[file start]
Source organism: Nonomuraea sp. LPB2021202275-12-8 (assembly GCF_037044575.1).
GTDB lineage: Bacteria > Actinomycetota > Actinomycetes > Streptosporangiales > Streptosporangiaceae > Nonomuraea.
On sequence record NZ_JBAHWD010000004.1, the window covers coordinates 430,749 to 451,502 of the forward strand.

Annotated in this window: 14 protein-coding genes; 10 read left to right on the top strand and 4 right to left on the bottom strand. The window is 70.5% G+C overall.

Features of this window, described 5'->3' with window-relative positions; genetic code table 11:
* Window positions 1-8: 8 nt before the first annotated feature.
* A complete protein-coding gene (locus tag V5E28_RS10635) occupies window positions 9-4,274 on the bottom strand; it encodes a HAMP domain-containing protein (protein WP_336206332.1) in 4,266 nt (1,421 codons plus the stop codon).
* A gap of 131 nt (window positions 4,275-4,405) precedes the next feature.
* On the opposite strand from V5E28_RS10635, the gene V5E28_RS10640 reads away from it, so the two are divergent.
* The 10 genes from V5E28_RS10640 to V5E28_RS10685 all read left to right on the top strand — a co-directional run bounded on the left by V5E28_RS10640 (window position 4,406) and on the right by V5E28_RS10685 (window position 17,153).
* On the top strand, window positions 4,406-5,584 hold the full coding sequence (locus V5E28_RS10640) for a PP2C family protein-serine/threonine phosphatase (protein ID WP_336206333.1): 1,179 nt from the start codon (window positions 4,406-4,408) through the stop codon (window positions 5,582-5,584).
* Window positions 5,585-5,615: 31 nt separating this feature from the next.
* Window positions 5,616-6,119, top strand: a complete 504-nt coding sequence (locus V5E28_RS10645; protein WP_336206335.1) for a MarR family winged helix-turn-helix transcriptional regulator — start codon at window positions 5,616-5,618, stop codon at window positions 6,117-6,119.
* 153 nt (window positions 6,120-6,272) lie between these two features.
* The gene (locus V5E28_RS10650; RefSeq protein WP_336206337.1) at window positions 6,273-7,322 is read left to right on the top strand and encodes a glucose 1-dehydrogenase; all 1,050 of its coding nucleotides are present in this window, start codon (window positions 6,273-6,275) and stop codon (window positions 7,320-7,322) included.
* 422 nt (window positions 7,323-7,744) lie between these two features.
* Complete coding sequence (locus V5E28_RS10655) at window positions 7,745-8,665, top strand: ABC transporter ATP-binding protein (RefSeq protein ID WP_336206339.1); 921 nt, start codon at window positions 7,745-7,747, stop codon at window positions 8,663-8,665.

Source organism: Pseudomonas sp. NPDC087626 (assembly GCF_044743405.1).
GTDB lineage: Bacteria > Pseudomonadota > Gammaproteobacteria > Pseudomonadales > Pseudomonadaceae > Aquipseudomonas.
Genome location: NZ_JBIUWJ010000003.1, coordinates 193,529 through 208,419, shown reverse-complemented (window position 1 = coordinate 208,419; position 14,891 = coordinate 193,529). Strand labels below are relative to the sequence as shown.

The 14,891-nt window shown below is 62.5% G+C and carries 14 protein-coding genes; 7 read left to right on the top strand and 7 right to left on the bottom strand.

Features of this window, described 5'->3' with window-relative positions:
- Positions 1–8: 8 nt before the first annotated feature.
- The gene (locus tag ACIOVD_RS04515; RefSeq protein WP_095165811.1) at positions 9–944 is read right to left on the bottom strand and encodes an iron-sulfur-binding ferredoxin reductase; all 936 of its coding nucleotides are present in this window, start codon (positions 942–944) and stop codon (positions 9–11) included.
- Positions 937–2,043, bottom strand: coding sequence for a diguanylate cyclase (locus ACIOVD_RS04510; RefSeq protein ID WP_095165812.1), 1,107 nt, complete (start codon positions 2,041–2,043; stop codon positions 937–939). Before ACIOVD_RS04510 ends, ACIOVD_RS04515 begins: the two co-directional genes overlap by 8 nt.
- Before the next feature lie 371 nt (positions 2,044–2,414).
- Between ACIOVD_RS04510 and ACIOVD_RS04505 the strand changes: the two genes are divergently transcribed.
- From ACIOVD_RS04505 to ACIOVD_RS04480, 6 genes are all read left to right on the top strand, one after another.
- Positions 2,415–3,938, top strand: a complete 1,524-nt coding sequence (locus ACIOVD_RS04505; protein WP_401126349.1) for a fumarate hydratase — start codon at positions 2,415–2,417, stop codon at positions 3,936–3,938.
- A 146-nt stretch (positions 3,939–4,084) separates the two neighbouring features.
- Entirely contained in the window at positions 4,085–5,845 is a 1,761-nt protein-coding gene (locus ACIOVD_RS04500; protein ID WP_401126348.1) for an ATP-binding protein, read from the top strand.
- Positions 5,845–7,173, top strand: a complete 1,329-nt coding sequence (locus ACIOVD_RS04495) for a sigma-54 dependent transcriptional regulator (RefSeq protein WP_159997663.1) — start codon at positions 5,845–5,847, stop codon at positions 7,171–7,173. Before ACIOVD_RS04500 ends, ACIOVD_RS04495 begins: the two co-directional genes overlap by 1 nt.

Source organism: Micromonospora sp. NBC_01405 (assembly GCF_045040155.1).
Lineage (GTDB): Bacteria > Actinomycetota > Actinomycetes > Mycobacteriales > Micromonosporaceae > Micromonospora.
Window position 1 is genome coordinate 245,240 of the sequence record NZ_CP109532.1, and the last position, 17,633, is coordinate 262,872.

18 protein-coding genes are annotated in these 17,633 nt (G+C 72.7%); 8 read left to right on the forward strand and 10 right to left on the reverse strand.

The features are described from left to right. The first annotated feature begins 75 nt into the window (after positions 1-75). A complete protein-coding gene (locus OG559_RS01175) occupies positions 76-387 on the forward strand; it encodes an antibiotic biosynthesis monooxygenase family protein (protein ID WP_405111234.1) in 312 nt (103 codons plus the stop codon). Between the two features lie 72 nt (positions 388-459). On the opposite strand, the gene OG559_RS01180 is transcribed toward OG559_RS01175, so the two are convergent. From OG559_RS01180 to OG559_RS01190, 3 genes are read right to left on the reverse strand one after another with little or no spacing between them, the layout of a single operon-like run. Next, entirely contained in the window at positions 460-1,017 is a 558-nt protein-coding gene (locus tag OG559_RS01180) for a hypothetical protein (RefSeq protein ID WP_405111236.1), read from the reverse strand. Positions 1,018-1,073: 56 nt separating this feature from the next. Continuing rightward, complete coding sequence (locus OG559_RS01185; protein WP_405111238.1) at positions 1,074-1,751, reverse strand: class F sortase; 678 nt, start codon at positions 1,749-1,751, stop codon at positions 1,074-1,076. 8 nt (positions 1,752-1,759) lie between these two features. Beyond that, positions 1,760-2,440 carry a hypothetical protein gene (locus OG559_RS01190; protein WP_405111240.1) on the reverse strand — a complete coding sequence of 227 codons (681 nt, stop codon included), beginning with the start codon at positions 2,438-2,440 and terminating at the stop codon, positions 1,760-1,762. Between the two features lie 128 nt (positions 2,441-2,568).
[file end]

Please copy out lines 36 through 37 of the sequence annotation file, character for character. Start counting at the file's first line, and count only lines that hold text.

18 protein-coding genes are annotated in these 17,633 nt (G+C 72.7%); 8 read left to right on the forward strand and 10 right to left on the reverse strand.

The features are described from left to right. The first annotated feature begins 75 nt into the window (after positions 1-75). A complete protein-coding gene (locus OG559_RS01175) occupies positions 76-387 on the forward strand; it encodes an antibiotic biosynthesis monooxygenase family protein (protein ID WP_405111234.1) in 312 nt (103 codons plus the stop codon). Between the two features lie 72 nt (positions 388-459). On the opposite strand, the gene OG559_RS01180 is transcribed toward OG559_RS01175, so the two are convergent. From OG559_RS01180 to OG559_RS01190, 3 genes are read right to left on the reverse strand one after another with little or no spacing between them, the layout of a single operon-like run. Next, entirely contained in the window at positions 460-1,017 is a 558-nt protein-coding gene (locus tag OG559_RS01180) for a hypothetical protein (RefSeq protein ID WP_405111236.1), read from the reverse strand. Positions 1,018-1,073: 56 nt separating this feature from the next. Continuing rightward, complete coding sequence (locus OG559_RS01185; protein WP_405111238.1) at positions 1,074-1,751, reverse strand: class F sortase; 678 nt, start codon at positions 1,749-1,751, stop codon at positions 1,074-1,076. 8 nt (positions 1,752-1,759) lie between these two features. Beyond that, positions 1,760-2,440 carry a hypothetical protein gene (locus OG559_RS01190; protein WP_405111240.1) on the reverse strand — a complete coding sequence of 227 codons (681 nt, stop codon included), beginning with the start codon at positions 2,438-2,440 and terminating at the stop codon, positions 1,760-1,762. Between the two features lie 128 nt (positions 2,441-2,568).